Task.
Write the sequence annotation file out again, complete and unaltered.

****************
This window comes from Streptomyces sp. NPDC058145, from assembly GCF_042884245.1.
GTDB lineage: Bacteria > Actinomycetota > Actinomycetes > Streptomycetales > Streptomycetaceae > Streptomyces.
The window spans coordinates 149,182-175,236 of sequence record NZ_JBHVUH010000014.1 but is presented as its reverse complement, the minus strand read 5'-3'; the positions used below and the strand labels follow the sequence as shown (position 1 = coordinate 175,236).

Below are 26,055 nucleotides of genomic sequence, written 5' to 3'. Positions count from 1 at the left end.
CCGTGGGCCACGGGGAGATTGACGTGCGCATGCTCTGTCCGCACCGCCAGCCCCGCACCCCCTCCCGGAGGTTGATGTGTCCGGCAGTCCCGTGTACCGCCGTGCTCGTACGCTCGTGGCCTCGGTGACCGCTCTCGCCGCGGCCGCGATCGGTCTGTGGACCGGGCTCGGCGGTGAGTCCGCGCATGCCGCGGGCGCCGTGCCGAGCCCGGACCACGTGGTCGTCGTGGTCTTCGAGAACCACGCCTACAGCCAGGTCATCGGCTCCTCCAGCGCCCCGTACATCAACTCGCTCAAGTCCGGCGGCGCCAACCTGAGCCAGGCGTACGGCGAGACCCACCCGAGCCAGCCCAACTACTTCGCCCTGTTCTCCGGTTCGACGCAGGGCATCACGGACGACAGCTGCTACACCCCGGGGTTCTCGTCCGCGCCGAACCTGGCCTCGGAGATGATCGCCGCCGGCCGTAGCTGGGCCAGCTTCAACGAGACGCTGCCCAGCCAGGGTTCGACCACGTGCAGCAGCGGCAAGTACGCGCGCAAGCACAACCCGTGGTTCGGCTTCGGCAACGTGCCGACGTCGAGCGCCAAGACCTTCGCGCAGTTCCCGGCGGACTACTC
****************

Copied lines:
This window comes from Streptomyces sp. NPDC058145, from assembly GCF_042884245.1.
GTDB lineage: Bacteria > Actinomycetota > Actinomycetes > Streptomycetales > Streptomycetaceae > Streptomyces.
The window spans coordinates 149,182-175,236 of sequence record NZ_JBHVUH010000014.1 but is presented as its reverse complement, the minus strand read 5'-3'; the positions used below and the strand labels follow the sequence as shown (position 1 = coordinate 175,236).

Below are 26,055 nucleotides of genomic sequence, written 5' to 3'. Positions count from 1 at the left end.
CCGTGGGCCACGGGGAGATTGACGTGCGCATGCTCTGTCCGCACCGCCAGCCCCGCACCCCCTCCCGGAGGTTGATGTGTCCGGCAGTCCCGTGTACCGCCGTGCTCGTACGCTCGTGGCCTCGGTGACCGCTCTCGCCGCGGCCGCGATCGGTCTGTGGACCGGGCTCGGCGGTGAGTCCGCGCATGCCGCGGGCGCCGTGCCGAGCCCGGACCACGTGGTCGTCGTGGTCTTCGAGAACCACGCCTACAGCCAGGTCATCGGCTCCTCCAGCGCCCCGTACATCAACTCGCTCAAGTCCGGCGGCGCCAACCTGAGCCAGGCGTACGGCGAGACCCACCCGAGCCAGCCCAACTACTTCGCCCTGTTCTCCGGTTCGACGCAGGGCATCACGGACGACAGCTGCTACACCCCGGGGTTCTCGTCCGCGCCGAACCTGGCCTCGGAGATGATCGCCGCCGGCCGTAGCTGGGCCAGCTTCAACGAGACGCTGCCCAGCCAGGGTTCGACCACGTGCAGCAGCGGCAAGTACGCGCGCAAGCACAACCCGTGGTTCGGCTTCGGCAACGTGCCGACGTCGAGCGCCAAGACCTTCGCGCAGTTCCCGGCGGACTACTC